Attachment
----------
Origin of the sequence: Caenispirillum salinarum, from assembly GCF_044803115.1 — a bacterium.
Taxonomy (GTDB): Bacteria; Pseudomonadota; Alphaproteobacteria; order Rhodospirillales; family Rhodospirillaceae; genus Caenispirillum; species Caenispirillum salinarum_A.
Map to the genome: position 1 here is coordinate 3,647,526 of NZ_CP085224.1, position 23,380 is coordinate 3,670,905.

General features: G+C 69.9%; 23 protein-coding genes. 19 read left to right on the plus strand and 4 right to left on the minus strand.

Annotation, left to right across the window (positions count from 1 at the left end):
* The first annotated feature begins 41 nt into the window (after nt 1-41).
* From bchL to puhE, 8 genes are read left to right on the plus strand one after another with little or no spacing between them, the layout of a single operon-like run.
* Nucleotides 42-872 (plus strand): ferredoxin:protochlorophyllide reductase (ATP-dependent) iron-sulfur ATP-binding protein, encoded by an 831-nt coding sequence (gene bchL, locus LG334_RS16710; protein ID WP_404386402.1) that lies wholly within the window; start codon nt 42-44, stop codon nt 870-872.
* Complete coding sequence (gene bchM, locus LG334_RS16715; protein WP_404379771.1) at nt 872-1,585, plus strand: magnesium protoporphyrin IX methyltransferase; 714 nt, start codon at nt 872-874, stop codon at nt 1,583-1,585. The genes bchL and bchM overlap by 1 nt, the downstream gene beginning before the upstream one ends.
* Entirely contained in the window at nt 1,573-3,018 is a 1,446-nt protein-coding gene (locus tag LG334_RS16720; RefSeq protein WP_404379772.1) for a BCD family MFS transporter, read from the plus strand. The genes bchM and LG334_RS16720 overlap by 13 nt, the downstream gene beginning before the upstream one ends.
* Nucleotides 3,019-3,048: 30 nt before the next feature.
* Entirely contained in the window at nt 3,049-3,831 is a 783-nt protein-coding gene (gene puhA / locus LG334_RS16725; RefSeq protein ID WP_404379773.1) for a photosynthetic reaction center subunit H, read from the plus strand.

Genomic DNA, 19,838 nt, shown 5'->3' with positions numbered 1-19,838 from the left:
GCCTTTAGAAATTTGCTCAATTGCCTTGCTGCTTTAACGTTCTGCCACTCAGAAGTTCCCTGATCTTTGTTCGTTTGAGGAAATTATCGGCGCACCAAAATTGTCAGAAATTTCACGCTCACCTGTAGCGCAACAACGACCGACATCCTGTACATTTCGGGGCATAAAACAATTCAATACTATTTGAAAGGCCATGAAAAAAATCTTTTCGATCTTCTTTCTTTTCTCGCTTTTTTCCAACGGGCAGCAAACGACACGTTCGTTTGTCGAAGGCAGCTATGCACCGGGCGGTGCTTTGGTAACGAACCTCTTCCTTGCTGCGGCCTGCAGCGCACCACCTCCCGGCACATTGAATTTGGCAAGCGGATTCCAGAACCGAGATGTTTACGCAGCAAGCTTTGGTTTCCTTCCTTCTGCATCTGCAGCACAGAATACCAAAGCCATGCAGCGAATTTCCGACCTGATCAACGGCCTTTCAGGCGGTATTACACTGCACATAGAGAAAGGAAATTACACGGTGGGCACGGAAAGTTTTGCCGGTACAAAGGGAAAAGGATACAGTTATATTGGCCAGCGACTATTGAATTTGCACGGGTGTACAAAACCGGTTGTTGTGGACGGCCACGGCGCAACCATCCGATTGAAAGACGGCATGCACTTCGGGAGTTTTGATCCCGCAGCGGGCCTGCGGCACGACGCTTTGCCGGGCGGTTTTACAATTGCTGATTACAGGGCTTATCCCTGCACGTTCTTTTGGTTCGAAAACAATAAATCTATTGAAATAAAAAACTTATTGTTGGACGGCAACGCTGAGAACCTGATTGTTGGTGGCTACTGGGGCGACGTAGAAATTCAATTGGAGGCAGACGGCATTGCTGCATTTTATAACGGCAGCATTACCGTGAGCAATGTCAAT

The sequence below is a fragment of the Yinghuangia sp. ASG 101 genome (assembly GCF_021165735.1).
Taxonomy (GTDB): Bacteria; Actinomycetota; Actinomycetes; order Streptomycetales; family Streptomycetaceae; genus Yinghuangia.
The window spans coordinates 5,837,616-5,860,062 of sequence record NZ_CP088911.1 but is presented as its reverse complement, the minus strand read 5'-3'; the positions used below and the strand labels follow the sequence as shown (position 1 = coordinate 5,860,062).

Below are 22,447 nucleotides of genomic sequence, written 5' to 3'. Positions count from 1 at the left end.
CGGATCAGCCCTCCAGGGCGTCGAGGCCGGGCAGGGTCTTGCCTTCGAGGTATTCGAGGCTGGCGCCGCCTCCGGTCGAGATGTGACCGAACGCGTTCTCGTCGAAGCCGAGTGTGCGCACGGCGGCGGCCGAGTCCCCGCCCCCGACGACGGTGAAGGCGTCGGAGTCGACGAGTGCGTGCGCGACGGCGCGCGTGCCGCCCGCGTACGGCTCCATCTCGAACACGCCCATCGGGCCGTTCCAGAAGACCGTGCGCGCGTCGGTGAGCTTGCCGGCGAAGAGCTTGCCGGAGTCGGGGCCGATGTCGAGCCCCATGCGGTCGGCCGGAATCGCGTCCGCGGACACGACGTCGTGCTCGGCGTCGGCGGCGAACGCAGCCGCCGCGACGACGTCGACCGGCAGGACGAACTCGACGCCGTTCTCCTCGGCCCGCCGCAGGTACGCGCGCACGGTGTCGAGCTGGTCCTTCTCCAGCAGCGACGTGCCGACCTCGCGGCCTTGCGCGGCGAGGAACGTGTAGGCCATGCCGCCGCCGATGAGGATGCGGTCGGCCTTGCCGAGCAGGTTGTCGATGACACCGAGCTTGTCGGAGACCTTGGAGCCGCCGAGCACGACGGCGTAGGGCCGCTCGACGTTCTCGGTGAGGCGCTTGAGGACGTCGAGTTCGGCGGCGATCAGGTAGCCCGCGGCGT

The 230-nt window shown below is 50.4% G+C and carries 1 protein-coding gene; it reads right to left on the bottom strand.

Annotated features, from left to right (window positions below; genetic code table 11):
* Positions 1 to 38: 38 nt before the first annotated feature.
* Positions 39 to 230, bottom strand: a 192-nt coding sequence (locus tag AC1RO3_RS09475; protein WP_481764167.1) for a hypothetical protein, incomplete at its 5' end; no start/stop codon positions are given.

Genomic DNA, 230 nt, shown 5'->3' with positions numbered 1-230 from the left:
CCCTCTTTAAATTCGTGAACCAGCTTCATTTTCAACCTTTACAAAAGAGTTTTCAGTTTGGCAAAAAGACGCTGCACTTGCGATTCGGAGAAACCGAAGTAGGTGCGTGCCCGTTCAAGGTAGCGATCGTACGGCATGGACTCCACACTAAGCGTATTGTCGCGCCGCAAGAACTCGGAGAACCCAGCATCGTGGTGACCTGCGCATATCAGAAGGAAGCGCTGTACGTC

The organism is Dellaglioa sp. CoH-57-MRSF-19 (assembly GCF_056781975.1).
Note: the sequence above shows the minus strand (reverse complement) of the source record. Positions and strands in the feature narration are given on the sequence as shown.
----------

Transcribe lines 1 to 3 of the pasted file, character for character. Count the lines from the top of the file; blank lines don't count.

Origin of the sequence: Caenispirillum salinarum, from assembly GCF_044803115.1 — a bacterium.
Taxonomy (GTDB): Bacteria; Pseudomonadota; Alphaproteobacteria; order Rhodospirillales; family Rhodospirillaceae; genus Caenispirillum; species Caenispirillum salinarum_A.
Map to the genome: position 1 here is coordinate 3,647,526 of NZ_CP085224.1, position 23,380 is coordinate 3,670,905.